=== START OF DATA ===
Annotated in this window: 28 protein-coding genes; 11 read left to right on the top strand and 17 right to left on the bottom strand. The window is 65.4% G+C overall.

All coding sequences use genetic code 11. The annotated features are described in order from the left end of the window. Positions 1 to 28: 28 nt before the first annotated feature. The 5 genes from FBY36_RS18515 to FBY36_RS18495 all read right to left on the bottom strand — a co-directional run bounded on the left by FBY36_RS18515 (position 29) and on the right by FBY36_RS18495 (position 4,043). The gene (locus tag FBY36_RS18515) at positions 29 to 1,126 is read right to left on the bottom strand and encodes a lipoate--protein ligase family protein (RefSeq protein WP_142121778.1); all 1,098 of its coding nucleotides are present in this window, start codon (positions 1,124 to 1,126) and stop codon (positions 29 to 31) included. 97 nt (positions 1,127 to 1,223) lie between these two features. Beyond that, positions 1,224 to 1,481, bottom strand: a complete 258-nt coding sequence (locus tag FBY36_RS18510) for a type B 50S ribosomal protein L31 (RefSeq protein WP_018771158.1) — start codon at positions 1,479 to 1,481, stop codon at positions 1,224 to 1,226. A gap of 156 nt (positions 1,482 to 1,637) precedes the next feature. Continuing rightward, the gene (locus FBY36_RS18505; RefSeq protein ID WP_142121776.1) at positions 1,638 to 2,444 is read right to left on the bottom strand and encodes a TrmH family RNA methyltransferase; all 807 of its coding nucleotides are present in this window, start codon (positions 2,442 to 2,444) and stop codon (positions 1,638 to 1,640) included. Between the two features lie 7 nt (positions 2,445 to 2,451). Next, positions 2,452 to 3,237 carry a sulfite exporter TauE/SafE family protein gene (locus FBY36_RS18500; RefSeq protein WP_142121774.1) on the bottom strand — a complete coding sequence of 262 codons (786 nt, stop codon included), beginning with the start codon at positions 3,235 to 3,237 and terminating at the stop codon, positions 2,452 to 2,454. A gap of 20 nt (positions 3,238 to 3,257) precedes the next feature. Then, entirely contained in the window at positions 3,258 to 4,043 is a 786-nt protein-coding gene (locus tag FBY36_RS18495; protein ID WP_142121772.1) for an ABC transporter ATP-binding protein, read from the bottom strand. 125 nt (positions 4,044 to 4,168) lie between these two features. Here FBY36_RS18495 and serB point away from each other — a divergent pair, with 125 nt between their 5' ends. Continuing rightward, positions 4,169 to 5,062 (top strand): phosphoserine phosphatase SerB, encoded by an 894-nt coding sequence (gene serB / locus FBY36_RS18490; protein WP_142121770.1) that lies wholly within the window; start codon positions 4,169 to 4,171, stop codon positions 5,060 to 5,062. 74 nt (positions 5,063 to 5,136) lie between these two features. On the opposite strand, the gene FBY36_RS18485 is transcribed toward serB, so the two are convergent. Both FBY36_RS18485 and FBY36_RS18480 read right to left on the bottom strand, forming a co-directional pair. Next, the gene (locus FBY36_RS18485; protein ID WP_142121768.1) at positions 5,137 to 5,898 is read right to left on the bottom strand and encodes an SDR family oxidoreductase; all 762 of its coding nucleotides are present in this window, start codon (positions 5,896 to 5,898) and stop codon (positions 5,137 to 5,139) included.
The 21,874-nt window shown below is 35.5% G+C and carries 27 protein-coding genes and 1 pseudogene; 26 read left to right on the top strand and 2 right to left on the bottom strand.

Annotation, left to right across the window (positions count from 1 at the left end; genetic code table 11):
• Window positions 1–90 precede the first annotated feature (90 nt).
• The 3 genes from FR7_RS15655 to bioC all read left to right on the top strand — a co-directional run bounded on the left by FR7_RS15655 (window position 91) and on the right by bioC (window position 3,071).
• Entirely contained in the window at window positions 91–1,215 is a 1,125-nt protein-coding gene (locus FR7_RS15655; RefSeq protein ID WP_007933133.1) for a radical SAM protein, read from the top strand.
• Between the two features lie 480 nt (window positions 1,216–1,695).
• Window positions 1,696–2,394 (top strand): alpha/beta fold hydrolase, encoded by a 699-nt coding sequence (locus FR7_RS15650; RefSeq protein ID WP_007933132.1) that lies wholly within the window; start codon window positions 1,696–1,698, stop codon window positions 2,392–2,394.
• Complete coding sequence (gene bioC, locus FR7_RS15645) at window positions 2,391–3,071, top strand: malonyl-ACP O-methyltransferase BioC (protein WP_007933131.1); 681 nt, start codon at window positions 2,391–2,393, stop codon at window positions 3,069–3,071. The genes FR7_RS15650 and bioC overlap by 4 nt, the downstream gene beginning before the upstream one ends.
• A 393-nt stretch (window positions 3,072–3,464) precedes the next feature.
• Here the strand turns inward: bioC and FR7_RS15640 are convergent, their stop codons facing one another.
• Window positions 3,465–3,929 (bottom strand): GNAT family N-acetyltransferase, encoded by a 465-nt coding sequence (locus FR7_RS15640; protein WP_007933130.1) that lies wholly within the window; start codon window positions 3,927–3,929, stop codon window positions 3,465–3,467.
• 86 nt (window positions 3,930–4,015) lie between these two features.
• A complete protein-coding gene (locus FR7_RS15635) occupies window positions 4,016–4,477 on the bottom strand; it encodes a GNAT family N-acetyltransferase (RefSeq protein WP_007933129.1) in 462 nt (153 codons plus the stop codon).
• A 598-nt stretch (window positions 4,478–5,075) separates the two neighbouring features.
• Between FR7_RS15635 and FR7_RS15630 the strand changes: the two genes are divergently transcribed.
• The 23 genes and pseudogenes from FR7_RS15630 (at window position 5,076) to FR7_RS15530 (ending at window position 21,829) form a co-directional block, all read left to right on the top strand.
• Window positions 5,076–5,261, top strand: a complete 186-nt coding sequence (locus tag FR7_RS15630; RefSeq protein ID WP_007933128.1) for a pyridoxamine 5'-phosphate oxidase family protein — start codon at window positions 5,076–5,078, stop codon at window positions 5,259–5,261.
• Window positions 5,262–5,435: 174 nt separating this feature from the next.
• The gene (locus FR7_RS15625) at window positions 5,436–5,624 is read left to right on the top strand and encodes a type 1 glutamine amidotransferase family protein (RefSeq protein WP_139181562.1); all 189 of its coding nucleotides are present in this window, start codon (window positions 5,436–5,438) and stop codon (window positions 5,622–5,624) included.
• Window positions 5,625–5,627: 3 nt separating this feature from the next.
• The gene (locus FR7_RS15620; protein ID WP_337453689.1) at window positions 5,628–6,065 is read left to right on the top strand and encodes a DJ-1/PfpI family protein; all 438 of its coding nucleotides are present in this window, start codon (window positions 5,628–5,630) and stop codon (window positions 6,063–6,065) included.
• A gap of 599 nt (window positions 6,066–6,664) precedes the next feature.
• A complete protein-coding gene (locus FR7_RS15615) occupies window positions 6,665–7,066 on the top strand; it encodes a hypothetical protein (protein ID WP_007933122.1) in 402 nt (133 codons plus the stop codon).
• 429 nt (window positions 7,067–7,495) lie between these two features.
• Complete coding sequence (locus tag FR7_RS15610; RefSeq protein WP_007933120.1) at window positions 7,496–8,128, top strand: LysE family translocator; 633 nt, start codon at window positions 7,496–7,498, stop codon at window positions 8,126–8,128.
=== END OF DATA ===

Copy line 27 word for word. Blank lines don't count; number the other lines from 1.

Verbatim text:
• Complete coding sequence (locus tag FR7_RS15610; RefSeq protein WP_007933120.1) at window positions 7,496–8,128, top strand: LysE family translocator; 633 nt, start codon at window positions 7,496–7,498, stop codon at window positions 8,126–8,128.